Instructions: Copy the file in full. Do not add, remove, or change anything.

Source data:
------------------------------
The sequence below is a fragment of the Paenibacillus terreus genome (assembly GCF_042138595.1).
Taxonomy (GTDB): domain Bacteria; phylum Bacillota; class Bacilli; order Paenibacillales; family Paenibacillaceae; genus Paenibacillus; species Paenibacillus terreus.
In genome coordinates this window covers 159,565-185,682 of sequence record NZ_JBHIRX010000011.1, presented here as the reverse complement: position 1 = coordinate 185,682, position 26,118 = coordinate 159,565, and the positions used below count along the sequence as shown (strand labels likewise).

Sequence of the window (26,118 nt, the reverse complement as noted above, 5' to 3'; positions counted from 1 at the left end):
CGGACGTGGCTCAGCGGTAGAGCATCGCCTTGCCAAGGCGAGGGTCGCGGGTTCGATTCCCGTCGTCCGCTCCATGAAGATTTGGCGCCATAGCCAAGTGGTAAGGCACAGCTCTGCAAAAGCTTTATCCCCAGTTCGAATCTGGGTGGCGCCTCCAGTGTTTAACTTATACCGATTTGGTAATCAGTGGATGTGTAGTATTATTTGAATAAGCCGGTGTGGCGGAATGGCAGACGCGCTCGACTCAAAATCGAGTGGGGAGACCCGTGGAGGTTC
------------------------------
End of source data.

The sequence below is a fragment of the Paenibacillus terreus genome (assembly GCF_042138595.1).
Taxonomy (GTDB): domain Bacteria; phylum Bacillota; class Bacilli; order Paenibacillales; family Paenibacillaceae; genus Paenibacillus; species Paenibacillus terreus.
In genome coordinates this window covers 159,565-185,682 of sequence record NZ_JBHIRX010000011.1, presented here as the reverse complement: position 1 = coordinate 185,682, position 26,118 = coordinate 159,565, and the positions used below count along the sequence as shown (strand labels likewise).

Sequence of the window (26,118 nt, the reverse complement as noted above, 5' to 3'; positions counted from 1 at the left end):
CGGACGTGGCTCAGCGGTAGAGCATCGCCTTGCCAAGGCGAGGGTCGCGGGTTCGATTCCCGTCGTCCGCTCCATGAAGATTTGGCGCCATAGCCAAGTGGTAAGGCACAGCTCTGCAAAAGCTTTATCCCCAGTTCGAATCTGGGTGGCGCCTCCAGTGTTTAACTTATACCGATTTGGTAATCAGTGGATGTGTAGTATTATTTGAATAAGCCGGTGTGGCGGAATGGCAGACGCGCTCGACTCAAAATCGAGTGGGGAGACCCGTGGAGGTTC